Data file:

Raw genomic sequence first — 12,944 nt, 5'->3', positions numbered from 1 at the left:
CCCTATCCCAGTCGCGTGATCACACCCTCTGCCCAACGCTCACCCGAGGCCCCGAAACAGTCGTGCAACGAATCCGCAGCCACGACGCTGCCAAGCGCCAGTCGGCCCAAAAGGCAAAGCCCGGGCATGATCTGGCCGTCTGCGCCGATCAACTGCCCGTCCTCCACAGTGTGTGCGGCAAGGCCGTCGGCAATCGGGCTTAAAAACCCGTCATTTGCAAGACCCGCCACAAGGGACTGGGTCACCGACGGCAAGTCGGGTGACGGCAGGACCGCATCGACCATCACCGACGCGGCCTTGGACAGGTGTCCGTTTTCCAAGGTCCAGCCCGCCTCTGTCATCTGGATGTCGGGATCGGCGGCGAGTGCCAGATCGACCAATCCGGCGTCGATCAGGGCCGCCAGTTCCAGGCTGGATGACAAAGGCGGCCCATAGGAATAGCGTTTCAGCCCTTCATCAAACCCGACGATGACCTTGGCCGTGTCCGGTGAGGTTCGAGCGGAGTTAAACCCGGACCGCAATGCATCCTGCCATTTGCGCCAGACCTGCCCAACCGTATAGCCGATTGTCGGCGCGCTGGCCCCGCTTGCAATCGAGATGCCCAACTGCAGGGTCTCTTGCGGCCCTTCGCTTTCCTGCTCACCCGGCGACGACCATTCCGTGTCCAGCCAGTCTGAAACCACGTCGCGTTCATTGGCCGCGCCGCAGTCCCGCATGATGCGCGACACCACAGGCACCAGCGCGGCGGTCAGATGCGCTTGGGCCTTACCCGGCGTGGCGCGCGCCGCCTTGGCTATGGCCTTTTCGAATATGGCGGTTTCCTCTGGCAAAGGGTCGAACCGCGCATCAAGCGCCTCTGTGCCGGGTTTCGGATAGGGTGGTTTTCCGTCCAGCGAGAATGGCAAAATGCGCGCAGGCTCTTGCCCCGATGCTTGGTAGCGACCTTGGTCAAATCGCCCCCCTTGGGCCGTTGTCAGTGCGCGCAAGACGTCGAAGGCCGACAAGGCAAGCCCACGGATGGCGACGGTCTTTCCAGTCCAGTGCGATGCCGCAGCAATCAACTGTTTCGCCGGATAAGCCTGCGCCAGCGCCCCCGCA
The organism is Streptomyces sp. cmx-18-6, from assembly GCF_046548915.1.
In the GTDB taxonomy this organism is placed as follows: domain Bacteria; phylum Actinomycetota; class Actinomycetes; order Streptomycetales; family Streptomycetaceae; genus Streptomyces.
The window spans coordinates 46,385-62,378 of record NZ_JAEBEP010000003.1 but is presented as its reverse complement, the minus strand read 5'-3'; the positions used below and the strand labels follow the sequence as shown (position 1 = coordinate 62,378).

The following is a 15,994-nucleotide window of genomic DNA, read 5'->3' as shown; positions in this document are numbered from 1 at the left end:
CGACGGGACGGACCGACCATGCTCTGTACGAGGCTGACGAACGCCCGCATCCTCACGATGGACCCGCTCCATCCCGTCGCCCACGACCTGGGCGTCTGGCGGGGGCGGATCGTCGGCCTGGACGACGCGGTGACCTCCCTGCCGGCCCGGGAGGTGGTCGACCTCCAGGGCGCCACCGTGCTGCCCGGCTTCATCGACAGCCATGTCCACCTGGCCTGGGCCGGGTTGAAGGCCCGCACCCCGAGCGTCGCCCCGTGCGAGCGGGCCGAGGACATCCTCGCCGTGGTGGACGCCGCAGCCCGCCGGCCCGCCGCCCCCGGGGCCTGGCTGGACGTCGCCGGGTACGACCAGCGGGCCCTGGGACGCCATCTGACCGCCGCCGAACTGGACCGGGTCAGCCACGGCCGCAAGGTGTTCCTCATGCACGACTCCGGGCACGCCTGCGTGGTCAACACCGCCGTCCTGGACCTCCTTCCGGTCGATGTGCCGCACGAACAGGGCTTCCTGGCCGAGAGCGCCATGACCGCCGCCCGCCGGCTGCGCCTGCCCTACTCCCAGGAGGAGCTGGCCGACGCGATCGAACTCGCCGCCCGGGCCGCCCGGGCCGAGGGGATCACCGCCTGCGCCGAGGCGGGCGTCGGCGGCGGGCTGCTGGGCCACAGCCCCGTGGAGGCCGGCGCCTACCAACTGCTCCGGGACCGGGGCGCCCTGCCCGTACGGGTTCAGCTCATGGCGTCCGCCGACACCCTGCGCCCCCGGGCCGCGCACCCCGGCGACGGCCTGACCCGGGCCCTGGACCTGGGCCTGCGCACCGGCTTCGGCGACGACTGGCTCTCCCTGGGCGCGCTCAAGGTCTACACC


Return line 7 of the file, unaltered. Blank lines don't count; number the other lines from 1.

CGACGGGACGGACCGACCATGCTCTGTACGAGGCTGACGAACGCCCGCATCCTCACGATGGACCCGCTCCATCCCGTCGCCCACGACCTGGGCGTCTGGCGGGGGCGGATCGTCGGCCTGGACGACGCGGTGACCTCCCTGCCGGCCCGGGAGGTGGTCGACCTCCAGGGCGCCACCGTGCTGCCCGGCTTCATCGACAGCCATGTCCACCTGGCCTGGGCCGGGTTGAAGGCCCGCACCCCGAGCGTCGCCCCGTGCGAGCGGGCCGAGGACATCCTCGCCGTGGTGGACGCCGCAGCCCGCCGGCCCGCCGCCCCCGGGGCCTGGCTGGACGTCGCCGGGTACGACCAGCGGGCCCTGGGACGCCATCTGACCGCCGCCGAACTGGACCGGGTCAGCCACGGCCGCAAGGTGTTCCTCATGCACGACTCCGGGCACGCCTGCGTGGTCAACACCGCCGTCCTGGACCTCCTTCCGGTCGATGTGCCGCACGAACAGGGCTTCCTGGCCGAGAGCGCCATGACCGCCGCCCGCCGGCTGCGCCTGCCCTACTCCCAGGAGGAGCTGGCCGACGCGATCGAACTCGCCGCCCGGGCCGCCCGGGCCGAGGGGATCACCGCCTGCGCCGAGGCGGGCGTCGGCGGCGGGCTGCTGGGCCACAGCCCCGTGGAGGCCGGCGCCTACCAACTGCTCCGGGACCGGGGCGCCCTGCCCGTACGGGTTCAGCTCATGGCGTCCGCCGACACCCTGCGCCCCCGGGCCGCGCACCCCGGCGACGGCCTGACCCGGGCCCTGGACCTGGGCCTGCGCACCGGCTTCGGCGACGACTGGCTCTCCCTGGGCGCGCTCAAGGTCTACACC